In 2007, Carolina Brewery opened its Pittsboro location. About a month after it opened, Williams joined the brew team.

Williams grew up in Colorado where his love of craft brewing began.

“I’ve loved beer since I’ve been able to drink,” Williams said. “In Denver, craft brews were growing a lot in the 90s and early 2000s.”

He began as a home brewer with his wife while working in admissions in higher education. When his wife, a doctor, was offered a job at UNC, the couple moved to Durham. Williams worked two jobs—one at Duke University admissions and one washing kegs at Carolina Brewery.

“I was like ‘Oh, I’ve done this forever, I can do this and hey I can wash kegs too,’” Williams said. “I’m going to learn to wash kegs so I can do it really well and watch what these guys are doing over here. I tried to make sure that if things changed, then I was the guy they were looking at.”

At the same time, Williams studied through the Siebel Institute in Chicago, an historic brewing institution. Williams quickly moved to a position as brewer and then head brewer, keeping the brewery running as Connolly managed the operations.

“He taught me all the good stuff of the brewhouse and the recipes,” Williams said.

Under Connolly, Carolina Brewery had previously received three medals at the Great American Beer Festival. This year’s win was the first for Williams as the brewmaster.

“It feels great,” Williams said. “Growing up in Denver, where the Great American Beer Festival is held, where I used to volunteer, it’s something that had been on my mind from the beginning. It’s one reason I applied here.”

Carolina Brewery is now entering a new chapter, according to Poitras.

“It’s kind of chapter three or maybe four into the book,” Poitras said with a laugh. “Or I don’t know what chapter, but were definitely into the book.”

With the recent addition of Becky Hammond, a veteran brewmaster from Nashville, the team hopes to implement new and high tech quality control measures to improve quality and shelf life stability.

“I’ve worked with a lot of brewers over the years,” Hammond said. “And without a doubt, Carolina Brewery has some of the best folks in the biz.”

Poitras brought Hammond aboard to assist with blending high tech science and art to increase quality control. That includes a new on-site lab, new computerized spreadsheets, and a dissolved oxygen meter.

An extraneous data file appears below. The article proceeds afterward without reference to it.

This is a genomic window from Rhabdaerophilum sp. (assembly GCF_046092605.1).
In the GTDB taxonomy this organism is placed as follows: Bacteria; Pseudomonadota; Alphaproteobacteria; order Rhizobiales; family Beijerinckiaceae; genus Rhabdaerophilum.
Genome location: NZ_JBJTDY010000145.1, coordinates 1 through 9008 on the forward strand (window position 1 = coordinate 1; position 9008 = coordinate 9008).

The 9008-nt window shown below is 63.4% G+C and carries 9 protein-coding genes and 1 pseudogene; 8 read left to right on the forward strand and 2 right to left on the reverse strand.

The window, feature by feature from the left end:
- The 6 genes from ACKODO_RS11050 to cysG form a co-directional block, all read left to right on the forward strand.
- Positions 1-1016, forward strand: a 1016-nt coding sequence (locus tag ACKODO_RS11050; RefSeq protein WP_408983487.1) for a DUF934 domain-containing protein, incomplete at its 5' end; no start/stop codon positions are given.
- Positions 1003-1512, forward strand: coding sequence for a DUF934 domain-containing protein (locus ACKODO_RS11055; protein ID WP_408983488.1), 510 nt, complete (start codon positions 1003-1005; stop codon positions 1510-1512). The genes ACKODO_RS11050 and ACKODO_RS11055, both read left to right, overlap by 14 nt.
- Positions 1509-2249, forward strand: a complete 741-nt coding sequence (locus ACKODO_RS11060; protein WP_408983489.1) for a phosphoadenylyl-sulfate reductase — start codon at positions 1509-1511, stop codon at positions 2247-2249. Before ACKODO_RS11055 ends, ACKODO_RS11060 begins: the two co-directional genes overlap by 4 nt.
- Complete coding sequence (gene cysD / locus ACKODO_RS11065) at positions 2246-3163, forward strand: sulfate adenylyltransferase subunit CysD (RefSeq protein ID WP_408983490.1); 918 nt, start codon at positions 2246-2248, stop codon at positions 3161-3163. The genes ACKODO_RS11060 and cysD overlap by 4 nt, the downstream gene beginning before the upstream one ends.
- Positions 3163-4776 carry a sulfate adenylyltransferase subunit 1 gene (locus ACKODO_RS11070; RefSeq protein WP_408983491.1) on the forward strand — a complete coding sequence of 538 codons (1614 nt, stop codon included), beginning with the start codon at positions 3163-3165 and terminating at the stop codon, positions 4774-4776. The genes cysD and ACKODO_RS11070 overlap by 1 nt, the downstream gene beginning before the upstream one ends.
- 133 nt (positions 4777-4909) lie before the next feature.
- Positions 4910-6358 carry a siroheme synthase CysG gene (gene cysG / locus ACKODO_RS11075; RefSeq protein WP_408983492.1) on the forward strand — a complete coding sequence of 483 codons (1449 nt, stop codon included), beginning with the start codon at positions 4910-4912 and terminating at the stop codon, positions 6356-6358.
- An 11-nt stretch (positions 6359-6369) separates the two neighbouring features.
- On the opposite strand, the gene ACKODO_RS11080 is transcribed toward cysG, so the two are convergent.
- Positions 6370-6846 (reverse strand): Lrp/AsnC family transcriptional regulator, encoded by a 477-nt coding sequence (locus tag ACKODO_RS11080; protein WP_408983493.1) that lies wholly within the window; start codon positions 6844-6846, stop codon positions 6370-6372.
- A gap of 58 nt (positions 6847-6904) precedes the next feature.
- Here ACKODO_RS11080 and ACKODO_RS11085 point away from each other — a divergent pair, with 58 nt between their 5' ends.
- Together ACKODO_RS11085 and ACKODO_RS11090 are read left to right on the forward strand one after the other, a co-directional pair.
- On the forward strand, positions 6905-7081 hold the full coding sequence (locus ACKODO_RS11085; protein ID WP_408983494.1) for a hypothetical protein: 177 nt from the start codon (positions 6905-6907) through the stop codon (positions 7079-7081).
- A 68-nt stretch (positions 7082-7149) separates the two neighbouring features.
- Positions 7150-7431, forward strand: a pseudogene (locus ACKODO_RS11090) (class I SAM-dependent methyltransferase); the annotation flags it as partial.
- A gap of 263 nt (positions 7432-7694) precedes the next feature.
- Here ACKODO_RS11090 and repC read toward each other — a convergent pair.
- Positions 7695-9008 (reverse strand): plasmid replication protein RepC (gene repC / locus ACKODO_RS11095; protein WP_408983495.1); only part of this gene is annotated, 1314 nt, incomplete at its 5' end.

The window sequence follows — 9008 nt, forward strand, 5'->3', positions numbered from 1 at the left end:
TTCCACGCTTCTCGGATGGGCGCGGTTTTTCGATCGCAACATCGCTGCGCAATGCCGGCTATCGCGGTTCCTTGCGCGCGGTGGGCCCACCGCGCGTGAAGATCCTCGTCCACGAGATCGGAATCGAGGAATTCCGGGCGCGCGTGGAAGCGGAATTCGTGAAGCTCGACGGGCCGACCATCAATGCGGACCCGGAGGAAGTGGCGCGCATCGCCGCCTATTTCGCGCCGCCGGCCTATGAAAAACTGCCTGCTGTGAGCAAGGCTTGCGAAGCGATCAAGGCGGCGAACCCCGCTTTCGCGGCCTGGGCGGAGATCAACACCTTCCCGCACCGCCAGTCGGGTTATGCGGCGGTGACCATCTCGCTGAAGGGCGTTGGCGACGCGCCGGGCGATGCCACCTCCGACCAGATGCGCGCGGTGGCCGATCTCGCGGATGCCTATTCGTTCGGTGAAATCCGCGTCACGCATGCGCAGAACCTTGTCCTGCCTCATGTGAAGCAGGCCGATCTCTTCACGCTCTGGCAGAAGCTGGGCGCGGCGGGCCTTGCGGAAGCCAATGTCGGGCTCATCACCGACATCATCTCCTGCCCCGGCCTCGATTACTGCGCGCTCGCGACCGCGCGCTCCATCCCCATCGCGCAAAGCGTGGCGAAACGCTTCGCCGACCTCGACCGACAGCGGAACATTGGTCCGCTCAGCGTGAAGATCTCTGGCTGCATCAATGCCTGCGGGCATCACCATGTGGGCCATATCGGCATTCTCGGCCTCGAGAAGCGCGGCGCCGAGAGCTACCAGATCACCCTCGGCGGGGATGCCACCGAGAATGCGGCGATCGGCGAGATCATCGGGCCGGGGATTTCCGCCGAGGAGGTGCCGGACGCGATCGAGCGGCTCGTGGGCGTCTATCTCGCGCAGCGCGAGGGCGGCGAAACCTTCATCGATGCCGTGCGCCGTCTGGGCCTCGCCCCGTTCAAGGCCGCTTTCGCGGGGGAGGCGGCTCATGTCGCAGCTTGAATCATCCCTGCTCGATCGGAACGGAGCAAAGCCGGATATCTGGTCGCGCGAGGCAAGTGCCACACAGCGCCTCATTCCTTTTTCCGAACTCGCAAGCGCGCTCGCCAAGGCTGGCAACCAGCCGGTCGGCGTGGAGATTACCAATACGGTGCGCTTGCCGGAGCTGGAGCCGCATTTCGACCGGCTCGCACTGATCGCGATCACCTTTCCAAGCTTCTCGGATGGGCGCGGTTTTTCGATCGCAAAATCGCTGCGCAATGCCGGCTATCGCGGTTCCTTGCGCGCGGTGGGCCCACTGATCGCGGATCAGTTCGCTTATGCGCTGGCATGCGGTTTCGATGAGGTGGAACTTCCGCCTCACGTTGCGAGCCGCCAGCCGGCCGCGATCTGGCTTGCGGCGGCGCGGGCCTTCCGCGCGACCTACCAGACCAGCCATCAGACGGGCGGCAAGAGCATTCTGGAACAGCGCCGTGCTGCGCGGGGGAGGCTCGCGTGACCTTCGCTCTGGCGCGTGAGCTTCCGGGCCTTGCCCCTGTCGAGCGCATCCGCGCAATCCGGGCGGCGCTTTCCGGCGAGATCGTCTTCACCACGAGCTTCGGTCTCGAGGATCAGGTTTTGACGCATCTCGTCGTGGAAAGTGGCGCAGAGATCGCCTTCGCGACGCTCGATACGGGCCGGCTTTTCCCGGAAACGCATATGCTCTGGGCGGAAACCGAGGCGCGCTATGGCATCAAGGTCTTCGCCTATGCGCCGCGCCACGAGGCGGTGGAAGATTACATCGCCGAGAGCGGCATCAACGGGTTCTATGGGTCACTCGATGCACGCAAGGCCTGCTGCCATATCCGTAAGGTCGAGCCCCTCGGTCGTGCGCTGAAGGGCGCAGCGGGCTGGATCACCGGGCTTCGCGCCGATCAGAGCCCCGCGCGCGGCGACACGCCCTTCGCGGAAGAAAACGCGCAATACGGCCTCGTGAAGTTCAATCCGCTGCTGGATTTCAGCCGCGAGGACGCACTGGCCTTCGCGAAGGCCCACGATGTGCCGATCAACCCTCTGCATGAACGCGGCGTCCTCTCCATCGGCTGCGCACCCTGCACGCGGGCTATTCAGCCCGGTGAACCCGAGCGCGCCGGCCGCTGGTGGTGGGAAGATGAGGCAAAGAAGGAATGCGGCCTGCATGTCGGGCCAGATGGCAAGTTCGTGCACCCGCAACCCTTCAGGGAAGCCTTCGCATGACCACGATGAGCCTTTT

“It’s all done to improve existing great quality to ensure better shelf-life stability,” Poitras said. “We want people who see our brews at a Harris Teeter in Charleston or Raleigh or wherever to know they are receiving a quality product.”

Hammond brings a new expertise to Carolina Brewery. Similar to Poitras, a trip to Europe sparked her passion for craft beverages.

She worked with numerous breweries, including Craftworks, which is a parent company for several restaurants and breweries. She later became the brewmaster for Mill Creek Brewing, assisting them in an expansion.

“Chris Going, the owner of Mill Creek Brewing, was a home brewer,” Hammond said. “And so I took his home-brew recipes and ‘tweaked’ them, if you will, to be able to produce them on gross scale and volume.”

“Basically at all the breweries, I have been holistically involved in everything from brewing, cellaring, packing to raw materials, laboratory techniques and implementation, inventory/accounting, distributor relationships/sales,” she said. “I have also instructed and trained folks over the years in the brewery setting.”

“It’s exciting. These are big brewery quality control measures,” Poitras said. “It’s an anomaly for a brewery of our size. We are excited about her addition and confident in her ability to improve quality.”

“It is an honor to be a part of a team that not only love what they do, but will do whatever it takes to get the job done, and done the right way,” Hammond said.